In a couple of previous posts I looked at language and gender. Now I want to come back to this fascinating subject. In my first post I looked at the feminine endings ess and ette, which came into English via French. I pointed out that the word suffragette had originally been coined by The Daily Mail as a derogatory term to describe the more radical and militant elements of the women’s suffrage movement.
There are many word pairs in English where the male and female words have diverged, with the female word having a markedly more negative meaning. Examples include master and mistress or governor and governess. “Mistress” came into English from the French “maistresse” in the fourteenth century and referred to a woman who was in charge of a household or a child. But by the early fifteenth century it was being used to refer to the “kept woman of a married man.”
Linguists talk about a process called pejoration, a type of semantic change in which a word’s meaning becomes more negative. Spinster is a good example of this process. According to the Online Etymological Dictionary the word was first used for a female spinner of thread. As spinning was often done by unmarried women it came to be used for an unmarried woman in legal documents from 1600s to early 1900s. And by the early eighteenth century it had become a generic term for a woman still unmarried and beyond the usual age for it.
It is in the domain of sex where we find the most egregious examples of how we use language to put women in their place. Broad, hussy, floozy, jezebel, minx, slut, strumpet, tart, tramp, trollop, vamp, wench and whore – there certainly are a lot of words for “loose” women in English. Linguist Julia Stanley claimed there were 220 words for a sexually promiscuous woman, but only 20 for a sexually promiscuous man. And many of those for men, such as stud, womanizer, rake and player, do not have the same negative connotations. This linguistic curiosity reflects the mores of society; it has been alright for a mans to go out and sleep with anyone he chooses, but a woman who does the same is beyond the pale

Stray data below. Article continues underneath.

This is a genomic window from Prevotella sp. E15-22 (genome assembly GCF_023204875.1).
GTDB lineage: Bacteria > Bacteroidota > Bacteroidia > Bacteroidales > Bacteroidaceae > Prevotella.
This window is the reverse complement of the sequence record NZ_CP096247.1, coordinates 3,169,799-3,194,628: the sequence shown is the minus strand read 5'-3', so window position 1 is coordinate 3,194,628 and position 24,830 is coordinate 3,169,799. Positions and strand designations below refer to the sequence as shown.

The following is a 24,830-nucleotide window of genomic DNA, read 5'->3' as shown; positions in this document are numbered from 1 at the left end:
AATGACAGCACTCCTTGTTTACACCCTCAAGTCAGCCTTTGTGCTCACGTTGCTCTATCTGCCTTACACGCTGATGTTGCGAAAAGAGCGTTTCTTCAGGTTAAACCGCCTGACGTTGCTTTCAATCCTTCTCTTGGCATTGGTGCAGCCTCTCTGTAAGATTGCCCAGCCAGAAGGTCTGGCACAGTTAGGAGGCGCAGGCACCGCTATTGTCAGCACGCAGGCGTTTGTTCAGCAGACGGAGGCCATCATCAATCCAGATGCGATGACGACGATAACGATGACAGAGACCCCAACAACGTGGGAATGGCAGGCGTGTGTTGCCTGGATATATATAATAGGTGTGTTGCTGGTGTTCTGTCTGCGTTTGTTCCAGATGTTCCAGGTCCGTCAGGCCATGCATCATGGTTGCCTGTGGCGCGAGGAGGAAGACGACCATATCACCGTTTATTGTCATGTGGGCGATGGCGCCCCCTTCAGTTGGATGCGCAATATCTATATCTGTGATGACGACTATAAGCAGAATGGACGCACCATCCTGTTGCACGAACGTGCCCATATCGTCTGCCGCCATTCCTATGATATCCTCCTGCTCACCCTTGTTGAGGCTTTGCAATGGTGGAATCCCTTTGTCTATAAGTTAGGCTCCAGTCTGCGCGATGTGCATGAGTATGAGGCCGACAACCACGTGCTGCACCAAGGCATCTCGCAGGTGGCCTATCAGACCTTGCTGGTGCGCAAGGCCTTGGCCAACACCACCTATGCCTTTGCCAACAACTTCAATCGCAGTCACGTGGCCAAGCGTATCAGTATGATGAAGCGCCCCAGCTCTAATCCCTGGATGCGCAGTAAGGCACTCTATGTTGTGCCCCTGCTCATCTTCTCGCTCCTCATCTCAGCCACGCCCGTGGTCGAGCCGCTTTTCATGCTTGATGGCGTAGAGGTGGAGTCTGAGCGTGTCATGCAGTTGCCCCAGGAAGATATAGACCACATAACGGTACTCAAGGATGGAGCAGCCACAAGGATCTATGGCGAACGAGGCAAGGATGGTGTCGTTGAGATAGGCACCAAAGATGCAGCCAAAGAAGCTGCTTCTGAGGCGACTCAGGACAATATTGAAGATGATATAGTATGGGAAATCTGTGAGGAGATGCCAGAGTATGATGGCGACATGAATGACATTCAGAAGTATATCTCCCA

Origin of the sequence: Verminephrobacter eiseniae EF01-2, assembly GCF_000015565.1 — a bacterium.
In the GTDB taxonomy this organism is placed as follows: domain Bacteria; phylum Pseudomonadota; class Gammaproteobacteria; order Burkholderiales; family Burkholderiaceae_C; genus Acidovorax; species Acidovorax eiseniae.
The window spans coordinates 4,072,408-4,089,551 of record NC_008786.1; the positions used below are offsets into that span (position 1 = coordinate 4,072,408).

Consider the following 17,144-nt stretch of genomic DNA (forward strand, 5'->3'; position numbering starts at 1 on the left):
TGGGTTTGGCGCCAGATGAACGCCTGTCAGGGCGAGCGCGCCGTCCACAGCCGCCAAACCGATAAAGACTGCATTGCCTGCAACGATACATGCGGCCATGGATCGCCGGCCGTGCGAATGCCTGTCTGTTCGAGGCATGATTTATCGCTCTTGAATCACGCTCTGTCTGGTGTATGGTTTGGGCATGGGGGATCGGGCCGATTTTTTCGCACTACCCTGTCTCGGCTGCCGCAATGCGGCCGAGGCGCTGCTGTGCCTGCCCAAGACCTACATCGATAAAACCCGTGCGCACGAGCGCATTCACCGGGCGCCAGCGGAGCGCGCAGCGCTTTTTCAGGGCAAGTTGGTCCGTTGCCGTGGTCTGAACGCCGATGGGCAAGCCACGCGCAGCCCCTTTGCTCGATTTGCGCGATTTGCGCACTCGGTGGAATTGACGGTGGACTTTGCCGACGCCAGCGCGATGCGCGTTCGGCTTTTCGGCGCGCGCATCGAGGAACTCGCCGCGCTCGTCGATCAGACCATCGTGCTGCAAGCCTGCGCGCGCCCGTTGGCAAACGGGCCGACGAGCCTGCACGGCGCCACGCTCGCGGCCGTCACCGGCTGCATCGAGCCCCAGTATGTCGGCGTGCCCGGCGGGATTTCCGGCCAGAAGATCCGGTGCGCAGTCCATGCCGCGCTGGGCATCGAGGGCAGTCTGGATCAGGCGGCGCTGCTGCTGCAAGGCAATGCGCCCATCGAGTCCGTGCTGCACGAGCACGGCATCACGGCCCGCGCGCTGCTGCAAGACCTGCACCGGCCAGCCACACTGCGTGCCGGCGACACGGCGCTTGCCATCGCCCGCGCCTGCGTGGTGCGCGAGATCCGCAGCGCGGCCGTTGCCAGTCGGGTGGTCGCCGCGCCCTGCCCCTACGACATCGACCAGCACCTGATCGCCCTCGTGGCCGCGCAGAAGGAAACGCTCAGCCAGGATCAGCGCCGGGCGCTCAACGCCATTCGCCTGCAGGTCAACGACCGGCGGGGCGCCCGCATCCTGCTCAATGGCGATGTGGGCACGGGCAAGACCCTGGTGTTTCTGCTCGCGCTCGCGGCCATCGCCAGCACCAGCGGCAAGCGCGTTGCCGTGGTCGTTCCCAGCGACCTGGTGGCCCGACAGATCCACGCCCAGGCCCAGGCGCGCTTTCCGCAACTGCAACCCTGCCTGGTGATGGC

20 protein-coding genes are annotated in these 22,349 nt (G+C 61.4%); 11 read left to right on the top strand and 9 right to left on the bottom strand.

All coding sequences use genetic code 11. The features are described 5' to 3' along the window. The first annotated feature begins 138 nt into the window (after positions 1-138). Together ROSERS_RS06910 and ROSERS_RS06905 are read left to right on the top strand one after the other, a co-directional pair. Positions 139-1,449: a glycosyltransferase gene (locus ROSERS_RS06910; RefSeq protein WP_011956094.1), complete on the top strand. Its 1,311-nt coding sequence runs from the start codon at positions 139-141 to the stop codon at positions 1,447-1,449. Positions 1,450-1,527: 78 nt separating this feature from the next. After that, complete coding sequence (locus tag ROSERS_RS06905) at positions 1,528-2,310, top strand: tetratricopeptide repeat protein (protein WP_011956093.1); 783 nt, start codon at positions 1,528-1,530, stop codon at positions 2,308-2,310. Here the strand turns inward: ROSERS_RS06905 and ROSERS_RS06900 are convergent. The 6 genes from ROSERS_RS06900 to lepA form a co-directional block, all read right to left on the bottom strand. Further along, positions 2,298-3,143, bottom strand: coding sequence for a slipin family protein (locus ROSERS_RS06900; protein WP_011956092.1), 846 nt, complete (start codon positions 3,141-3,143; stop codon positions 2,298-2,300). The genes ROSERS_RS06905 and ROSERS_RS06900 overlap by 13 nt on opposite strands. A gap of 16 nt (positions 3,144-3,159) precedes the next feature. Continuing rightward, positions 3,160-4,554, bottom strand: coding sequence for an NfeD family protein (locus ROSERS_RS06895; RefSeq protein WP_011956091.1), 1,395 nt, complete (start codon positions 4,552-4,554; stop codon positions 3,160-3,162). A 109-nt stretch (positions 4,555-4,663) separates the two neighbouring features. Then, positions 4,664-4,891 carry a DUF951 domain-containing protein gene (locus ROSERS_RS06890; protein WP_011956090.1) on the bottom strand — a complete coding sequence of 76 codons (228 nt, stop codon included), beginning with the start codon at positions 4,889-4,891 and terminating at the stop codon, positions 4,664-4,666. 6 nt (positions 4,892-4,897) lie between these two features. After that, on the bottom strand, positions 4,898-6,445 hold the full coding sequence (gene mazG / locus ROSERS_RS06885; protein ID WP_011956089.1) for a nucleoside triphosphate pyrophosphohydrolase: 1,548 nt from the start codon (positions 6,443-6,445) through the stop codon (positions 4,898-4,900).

Many of the words I listed above have interesting etymologies. Take the word hussy. It comes from the Middle English “husewif”, and it meant the mistress of a household. It gradually expanded to include any woman or girl. By the middle of the seventeenth century was being used in its current derogatory sense to refer to an impudent or immoral girl or woman. Wench has undergone a similar transformation. In the twelfth century, “wenchel” was a child and by the thirteenth century it had become “wenche” meaning “girl or young woman.” “Wench” was then used to refer to a servant, particularly female servants. And by the mid-fourteenth century it was being used in the sense of a woman of loose morals. And as late as the 1800s the word “slut” meant lazy and unkempt. I could give many more examples, but you get the idea.
When we communicate with others we are not thinking the history of our language, and how words have evolved over the centuries. But there is no doubt that the words we use reflect the shared assumptions and biases of our society. I think it is a good idea to reflect about the words we choose.
It would be nice to think that we have got beyond this asymmetric labelling. But, I don’t we have. In recent years we have the phenomenon of slut-shaming. The term first started appearing in feminist blogging circles some ten years ago. Slut-shaming refers to the practice of criticising a woman for engaging in certain sexual behaviours that traditional society disapproves of. The idea is to make such women feel guilty and inferior. As we have seen there is a long tradition of such epithets, but it has gained a new virulence with the Internet. Women aren’t just the targets of slut-shaming, they can also engage in it as well.
In the end we can get to victim-blaming. In a talk to university students Michael Sanguinetti, a Toronto Police officer suggested that young women should avoid “dressing like sluts” as a precaution against sexual assault. This led to a famous march held in the Canadian city.
The model has been copied in many other cities making it one of feminism’s most successful campaigns in recent years. I don’t always agree with feminist initiatives. In this blog I have argued for the legalisation of prostitution and I have also criticised feminists’ attitudes to the burden of proof in rape cases. However, in this case I fully support the feminist agenda. To conclude I have a quote Leora Tanenbaum’s Slut! Growing Up Female with a Bad Reputation:
“Boys will treat girls with respect… when we have one standard for both sexes–that is, when we have sexual equality.”